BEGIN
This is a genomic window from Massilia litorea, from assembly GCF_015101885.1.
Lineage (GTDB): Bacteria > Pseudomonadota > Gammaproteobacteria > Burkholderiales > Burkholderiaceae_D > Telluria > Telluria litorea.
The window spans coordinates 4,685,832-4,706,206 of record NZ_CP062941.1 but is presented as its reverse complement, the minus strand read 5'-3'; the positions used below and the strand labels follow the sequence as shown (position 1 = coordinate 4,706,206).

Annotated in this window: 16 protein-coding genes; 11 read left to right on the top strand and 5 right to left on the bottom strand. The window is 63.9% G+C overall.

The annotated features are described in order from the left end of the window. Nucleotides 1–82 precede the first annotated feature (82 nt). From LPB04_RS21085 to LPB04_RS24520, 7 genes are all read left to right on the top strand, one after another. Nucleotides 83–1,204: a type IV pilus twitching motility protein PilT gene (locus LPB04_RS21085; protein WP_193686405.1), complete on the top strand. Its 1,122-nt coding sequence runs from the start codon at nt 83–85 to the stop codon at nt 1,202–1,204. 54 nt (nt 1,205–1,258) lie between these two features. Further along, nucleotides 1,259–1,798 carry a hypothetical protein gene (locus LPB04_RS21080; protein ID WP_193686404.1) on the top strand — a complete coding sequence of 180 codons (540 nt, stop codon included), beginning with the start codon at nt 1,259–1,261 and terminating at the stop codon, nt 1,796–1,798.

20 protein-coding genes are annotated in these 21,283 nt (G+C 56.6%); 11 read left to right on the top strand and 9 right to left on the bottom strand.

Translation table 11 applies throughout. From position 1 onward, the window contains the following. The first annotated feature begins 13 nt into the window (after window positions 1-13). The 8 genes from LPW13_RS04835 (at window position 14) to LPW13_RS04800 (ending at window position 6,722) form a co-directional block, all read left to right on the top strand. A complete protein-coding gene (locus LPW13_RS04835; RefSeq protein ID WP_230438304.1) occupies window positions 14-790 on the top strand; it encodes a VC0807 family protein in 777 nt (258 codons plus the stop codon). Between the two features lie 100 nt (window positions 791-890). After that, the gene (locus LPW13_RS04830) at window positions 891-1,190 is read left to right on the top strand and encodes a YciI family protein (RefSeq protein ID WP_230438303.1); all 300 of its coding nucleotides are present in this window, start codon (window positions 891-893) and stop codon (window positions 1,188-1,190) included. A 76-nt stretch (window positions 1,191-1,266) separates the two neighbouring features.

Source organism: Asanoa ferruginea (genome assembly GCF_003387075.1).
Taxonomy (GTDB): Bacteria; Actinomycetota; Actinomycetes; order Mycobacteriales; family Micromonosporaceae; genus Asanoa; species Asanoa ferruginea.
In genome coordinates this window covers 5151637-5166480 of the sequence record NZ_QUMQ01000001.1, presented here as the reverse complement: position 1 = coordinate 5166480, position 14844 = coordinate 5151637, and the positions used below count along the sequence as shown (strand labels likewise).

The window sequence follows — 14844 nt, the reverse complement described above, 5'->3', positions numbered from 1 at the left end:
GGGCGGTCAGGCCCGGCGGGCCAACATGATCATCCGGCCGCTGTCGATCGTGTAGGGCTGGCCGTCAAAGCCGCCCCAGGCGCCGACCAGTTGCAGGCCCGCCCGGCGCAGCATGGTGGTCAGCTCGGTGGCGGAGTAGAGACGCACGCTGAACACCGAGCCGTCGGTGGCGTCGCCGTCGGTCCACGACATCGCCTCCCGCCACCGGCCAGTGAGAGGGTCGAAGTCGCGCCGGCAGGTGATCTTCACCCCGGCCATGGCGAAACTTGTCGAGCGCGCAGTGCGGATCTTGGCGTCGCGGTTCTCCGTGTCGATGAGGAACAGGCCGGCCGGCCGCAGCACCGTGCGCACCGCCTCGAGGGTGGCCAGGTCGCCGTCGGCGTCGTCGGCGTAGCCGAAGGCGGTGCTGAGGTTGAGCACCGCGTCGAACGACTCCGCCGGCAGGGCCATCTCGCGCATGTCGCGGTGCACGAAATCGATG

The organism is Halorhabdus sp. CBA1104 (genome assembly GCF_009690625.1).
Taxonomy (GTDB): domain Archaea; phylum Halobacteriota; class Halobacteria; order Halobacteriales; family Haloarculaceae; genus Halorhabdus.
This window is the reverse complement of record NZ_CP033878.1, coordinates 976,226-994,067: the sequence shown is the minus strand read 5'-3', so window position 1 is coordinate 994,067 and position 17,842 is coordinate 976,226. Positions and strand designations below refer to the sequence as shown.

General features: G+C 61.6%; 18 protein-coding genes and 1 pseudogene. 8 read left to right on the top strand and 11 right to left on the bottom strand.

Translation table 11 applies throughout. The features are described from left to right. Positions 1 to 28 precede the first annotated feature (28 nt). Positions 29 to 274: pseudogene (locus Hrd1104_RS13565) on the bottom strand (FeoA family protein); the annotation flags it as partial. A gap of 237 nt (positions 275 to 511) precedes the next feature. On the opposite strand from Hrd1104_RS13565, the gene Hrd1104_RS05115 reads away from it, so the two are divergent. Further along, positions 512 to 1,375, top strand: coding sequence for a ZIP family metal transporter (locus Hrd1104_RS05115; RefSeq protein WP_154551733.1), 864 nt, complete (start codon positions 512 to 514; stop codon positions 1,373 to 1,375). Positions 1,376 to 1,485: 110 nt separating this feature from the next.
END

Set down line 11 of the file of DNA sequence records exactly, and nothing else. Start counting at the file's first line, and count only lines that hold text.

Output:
The window sequence follows — 14844 nt, the reverse complement described above, 5'->3', positions numbered from 1 at the left end: